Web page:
The judge overseeing U.S. Sen. Bob Menendez’s federal corruption trial raised serious doubts Wednesday whether a legal theory that prosecutors have relied on to prove their case is still allowed in the wake of a 2016 U.S. Supreme Court decision that narrowed the reach of federal bribery laws, raising the prospect that some of the charges against Menendez could be dismissed.
The judge’s remarks came after the government rested its case against Menendez midday Wednesday, having called more than 30 witnesses to testify over the course of 17 trial days. Defense attorneys then argued that the judge should enter a judgment of acquittal because prosecutors had failed to present enough evidence to prove its case.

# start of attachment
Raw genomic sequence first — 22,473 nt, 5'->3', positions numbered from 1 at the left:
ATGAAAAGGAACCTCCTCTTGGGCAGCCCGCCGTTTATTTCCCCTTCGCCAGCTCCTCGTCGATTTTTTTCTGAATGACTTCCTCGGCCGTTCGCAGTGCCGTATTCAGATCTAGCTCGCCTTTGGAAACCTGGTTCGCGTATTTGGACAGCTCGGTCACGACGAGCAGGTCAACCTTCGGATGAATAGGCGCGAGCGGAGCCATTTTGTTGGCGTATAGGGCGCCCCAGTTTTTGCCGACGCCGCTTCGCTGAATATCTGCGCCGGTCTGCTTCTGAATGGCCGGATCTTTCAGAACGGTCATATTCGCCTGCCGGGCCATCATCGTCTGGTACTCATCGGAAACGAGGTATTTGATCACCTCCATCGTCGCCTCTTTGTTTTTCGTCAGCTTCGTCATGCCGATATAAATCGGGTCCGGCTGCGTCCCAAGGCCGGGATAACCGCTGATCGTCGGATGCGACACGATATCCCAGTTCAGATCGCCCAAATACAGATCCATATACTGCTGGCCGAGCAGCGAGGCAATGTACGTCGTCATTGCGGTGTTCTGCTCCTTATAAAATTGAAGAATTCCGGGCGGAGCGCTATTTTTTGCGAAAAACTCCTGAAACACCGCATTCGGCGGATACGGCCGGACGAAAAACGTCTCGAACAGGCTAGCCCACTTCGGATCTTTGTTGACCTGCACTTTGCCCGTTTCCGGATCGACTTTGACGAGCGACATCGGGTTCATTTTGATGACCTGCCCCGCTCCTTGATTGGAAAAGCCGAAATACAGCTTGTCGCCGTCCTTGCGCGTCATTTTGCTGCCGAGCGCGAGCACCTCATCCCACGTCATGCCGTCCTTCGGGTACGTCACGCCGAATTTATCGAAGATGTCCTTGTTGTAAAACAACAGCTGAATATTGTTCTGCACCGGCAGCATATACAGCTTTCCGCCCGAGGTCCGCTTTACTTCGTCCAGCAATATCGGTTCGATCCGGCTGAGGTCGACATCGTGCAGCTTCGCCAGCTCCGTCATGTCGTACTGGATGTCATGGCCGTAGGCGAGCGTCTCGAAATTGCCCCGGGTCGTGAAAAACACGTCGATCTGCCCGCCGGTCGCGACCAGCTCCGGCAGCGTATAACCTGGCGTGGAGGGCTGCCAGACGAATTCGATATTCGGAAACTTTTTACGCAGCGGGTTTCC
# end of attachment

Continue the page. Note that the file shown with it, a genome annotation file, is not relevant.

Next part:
U.S. District Court Judge William H. Walls suggested that language in the high court’s opinion overturning the conviction of former Virginia Gov. Bob McDonnell requires prosecutors to show that Menendez, D-Paramus, agreed to do specific official acts on behalf of co-defendant Salomon Melgen, a Florida eye doctor and longtime friend, in exchange for specific gifts or payments.